That we now accept the importance of what happened in Oldham — and in Rotherham, Oxford, Telford and Rochdale — should not be used to suggest we are undergoing some significant transformation in our thinking. All too often, the recognition that some child sexual abuse exists somewhere becomes an excuse to pretend that if there were more of it, we’d know by now. It becomes an excuse to not bother looking. 

Today, when I express concerns about child safeguarding, “why do you even care?” has become the response that replaces “we don’t police the young people”. The implication is that I am prurient and judgmental, the posh prude that twelve-year-old me always feared becoming. I am othering individuals who, for all I know, want what is being done to them. This is a bad thing to do, until the point at which it isn’t (usually this point arrives when a suitable “blame the system” version of events has been constructed).

For those with the greatest need for protection, I sense a pincer movement. On the right, there is the trivialisation of trauma itself; on the left, the dismissal of child safeguarding as a needless moral panic, with sneery “won’t somebody please think of the children?” memes serving as the response to anyone who objects. 

Some feminism categorises trauma victims on their narrative usefulness

On both sides, there are actual abusers. Overlaying it, a culture that finds the abused child, the “damaged” girl, simply distasteful. Her trauma pisses on everyone else’s party. 

The attitudes that led a twelve-year-old girl to be raped multiple times after having visited a police station that same evening, persist not just in police forces themselves, but in how we talk about sex, trauma, coercion and vulnerability. 

That there are feminists who are willing to validate the trauma of Oldham victims, but baulk at the accounts of prostitution survivors such as Rachel Moran, is a problem. So too is the idea that Prince Andrew deserves ostracism, but a man visiting a seventeen-year-old student engaged in “survival sex work” must not be stigmatised. This is a feminism that categorises trauma victims depending on their narrative usefulness, not their actual needs.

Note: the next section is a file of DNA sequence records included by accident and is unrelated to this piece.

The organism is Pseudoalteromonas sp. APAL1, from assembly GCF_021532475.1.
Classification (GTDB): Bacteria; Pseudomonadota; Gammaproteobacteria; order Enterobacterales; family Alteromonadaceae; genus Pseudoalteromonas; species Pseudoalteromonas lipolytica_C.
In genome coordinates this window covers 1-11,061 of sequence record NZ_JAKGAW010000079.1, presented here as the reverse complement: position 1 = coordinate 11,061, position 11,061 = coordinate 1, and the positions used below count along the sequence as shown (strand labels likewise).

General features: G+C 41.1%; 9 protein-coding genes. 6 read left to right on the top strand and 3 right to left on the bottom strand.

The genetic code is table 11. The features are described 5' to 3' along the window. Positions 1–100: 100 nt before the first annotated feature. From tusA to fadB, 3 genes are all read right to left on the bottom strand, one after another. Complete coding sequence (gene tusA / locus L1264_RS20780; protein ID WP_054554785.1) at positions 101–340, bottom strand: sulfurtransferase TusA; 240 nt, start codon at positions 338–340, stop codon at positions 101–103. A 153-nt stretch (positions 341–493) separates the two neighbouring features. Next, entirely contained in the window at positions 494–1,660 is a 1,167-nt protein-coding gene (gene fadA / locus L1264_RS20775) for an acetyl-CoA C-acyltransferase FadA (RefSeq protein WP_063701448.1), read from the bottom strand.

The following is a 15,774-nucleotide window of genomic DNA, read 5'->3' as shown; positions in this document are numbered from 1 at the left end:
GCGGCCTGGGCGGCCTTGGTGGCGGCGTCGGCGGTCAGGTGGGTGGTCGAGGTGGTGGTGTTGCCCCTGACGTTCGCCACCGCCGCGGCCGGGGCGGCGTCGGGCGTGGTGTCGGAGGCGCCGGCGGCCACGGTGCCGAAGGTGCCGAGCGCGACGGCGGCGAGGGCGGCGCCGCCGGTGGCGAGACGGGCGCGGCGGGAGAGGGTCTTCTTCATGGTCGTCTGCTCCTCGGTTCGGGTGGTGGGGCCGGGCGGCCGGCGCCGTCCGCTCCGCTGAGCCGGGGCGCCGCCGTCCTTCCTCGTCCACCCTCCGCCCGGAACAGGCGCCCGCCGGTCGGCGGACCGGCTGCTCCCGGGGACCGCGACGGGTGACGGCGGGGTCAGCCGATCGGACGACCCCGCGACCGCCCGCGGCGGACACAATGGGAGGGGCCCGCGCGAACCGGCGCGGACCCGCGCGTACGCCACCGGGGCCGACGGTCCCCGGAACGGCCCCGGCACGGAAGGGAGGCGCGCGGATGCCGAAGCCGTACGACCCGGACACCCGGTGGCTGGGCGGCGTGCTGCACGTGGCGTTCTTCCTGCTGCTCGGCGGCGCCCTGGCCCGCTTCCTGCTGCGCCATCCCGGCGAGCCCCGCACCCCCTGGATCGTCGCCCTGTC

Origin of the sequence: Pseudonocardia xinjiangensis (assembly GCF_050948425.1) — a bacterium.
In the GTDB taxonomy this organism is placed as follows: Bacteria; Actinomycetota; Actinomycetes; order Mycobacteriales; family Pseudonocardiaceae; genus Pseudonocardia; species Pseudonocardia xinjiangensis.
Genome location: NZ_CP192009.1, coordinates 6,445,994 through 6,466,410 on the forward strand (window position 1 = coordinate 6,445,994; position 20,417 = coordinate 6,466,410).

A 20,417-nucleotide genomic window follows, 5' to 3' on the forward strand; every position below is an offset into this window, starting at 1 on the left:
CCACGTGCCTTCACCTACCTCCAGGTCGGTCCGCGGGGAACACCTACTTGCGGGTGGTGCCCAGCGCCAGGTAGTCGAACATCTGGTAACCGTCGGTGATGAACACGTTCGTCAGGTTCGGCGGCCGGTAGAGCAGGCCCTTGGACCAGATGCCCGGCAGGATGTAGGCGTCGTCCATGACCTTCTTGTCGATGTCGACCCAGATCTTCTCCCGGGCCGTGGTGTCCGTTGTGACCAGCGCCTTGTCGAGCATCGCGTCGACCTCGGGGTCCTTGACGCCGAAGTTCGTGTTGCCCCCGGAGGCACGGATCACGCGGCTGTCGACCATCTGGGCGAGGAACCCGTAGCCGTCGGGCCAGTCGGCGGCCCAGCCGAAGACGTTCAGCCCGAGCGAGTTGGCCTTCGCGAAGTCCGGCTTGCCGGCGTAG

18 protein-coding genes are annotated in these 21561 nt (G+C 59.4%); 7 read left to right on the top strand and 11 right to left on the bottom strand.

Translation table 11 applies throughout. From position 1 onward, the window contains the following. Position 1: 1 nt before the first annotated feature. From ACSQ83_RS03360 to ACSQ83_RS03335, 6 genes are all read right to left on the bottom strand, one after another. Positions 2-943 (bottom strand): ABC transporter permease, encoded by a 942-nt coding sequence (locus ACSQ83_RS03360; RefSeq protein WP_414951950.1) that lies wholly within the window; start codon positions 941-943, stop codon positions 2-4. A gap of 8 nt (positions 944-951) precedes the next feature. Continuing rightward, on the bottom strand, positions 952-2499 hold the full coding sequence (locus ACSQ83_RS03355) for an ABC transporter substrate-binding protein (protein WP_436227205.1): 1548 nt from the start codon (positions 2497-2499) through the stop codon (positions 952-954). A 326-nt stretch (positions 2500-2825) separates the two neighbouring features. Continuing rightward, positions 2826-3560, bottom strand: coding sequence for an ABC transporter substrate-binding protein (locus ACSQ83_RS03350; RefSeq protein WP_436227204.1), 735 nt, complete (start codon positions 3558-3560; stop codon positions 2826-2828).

“It is very tempting,” writes Judith Herman in Trauma and Recovery, “to take the side of the perpetrator. All the perpetrator asks is that the bystander do nothing […] The victim, on the contrary, asks the bystander to share the burden of pain.”

Feminism has long complained about the need to dispense with the idea of “perfect victims”: victims who don’t get drunk, don’t wear short skirts, don’t sleep around. More troublesome are the inconvenient victims: victims who call into question your own priorities and solutions. 

It is not enough to support victims only when it is non-disruptive to your own political beliefs. It is not enough to wait for abuse to happen before deciding that in that case — and that case only — some safeguarding might have been a good idea. It is not enough to assess victim testimonies before deciding how useful someone else’s pain may or may not be to your cause. 

Stephen Watson, chief constable of Greater Manchester police, has accepted that there has been “a misplaced tendency, at least in the minds of some, to put first the organisational reputation”. I think this tendency lurks in all of us, whatever structures and beliefs we are defending. Victims of abuse are not our political tools. Their stories should be the ones that shape ours.